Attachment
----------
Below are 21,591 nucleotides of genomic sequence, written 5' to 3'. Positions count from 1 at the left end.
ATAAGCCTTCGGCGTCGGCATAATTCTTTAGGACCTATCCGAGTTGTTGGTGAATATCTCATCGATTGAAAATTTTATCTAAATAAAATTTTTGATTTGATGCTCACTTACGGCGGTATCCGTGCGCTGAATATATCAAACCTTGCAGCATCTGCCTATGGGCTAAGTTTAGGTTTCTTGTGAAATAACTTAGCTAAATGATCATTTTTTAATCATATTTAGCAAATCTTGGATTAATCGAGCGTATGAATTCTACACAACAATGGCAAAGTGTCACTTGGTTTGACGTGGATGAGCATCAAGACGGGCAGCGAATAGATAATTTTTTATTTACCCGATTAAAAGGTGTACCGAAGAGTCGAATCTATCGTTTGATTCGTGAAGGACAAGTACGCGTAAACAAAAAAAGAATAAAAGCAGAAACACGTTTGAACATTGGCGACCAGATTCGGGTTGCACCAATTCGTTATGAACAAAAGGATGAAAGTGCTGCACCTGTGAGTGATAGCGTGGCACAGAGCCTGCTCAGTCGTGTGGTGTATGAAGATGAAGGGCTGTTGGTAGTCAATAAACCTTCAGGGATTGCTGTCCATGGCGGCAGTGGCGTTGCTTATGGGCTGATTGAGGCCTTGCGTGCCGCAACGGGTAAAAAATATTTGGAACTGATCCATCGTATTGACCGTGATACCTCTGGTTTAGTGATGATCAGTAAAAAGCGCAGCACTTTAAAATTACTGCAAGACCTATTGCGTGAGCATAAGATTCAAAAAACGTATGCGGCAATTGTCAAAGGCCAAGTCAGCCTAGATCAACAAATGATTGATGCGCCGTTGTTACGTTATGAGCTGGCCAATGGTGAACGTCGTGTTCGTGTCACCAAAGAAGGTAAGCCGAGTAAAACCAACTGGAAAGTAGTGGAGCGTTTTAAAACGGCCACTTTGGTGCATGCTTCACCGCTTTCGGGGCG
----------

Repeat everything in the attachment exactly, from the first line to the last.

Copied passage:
Below are 21,591 nucleotides of genomic sequence, written 5' to 3'. Positions count from 1 at the left end.
ATAAGCCTTCGGCGTCGGCATAATTCTTTAGGACCTATCCGAGTTGTTGGTGAATATCTCATCGATTGAAAATTTTATCTAAATAAAATTTTTGATTTGATGCTCACTTACGGCGGTATCCGTGCGCTGAATATATCAAACCTTGCAGCATCTGCCTATGGGCTAAGTTTAGGTTTCTTGTGAAATAACTTAGCTAAATGATCATTTTTTAATCATATTTAGCAAATCTTGGATTAATCGAGCGTATGAATTCTACACAACAATGGCAAAGTGTCACTTGGTTTGACGTGGATGAGCATCAAGACGGGCAGCGAATAGATAATTTTTTATTTACCCGATTAAAAGGTGTACCGAAGAGTCGAATCTATCGTTTGATTCGTGAAGGACAAGTACGCGTAAACAAAAAAAGAATAAAAGCAGAAACACGTTTGAACATTGGCGACCAGATTCGGGTTGCACCAATTCGTTATGAACAAAAGGATGAAAGTGCTGCACCTGTGAGTGATAGCGTGGCACAGAGCCTGCTCAGTCGTGTGGTGTATGAAGATGAAGGGCTGTTGGTAGTCAATAAACCTTCAGGGATTGCTGTCCATGGCGGCAGTGGCGTTGCTTATGGGCTGATTGAGGCCTTGCGTGCCGCAACGGGTAAAAAATATTTGGAACTGATCCATCGTATTGACCGTGATACCTCTGGTTTAGTGATGATCAGTAAAAAGCGCAGCACTTTAAAATTACTGCAAGACCTATTGCGTGAGCATAAGATTCAAAAAACGTATGCGGCAATTGTCAAAGGCCAAGTCAGCCTAGATCAACAAATGATTGATGCGCCGTTGTTACGTTATGAGCTGGCCAATGGTGAACGTCGTGTTCGTGTCACCAAAGAAGGTAAGCCGAGTAAAACCAACTGGAAAGTAGTGGAGCGTTTTAAAACGGCCACTTTGGTGCATGCTTCACCGCTTTCGGGGCG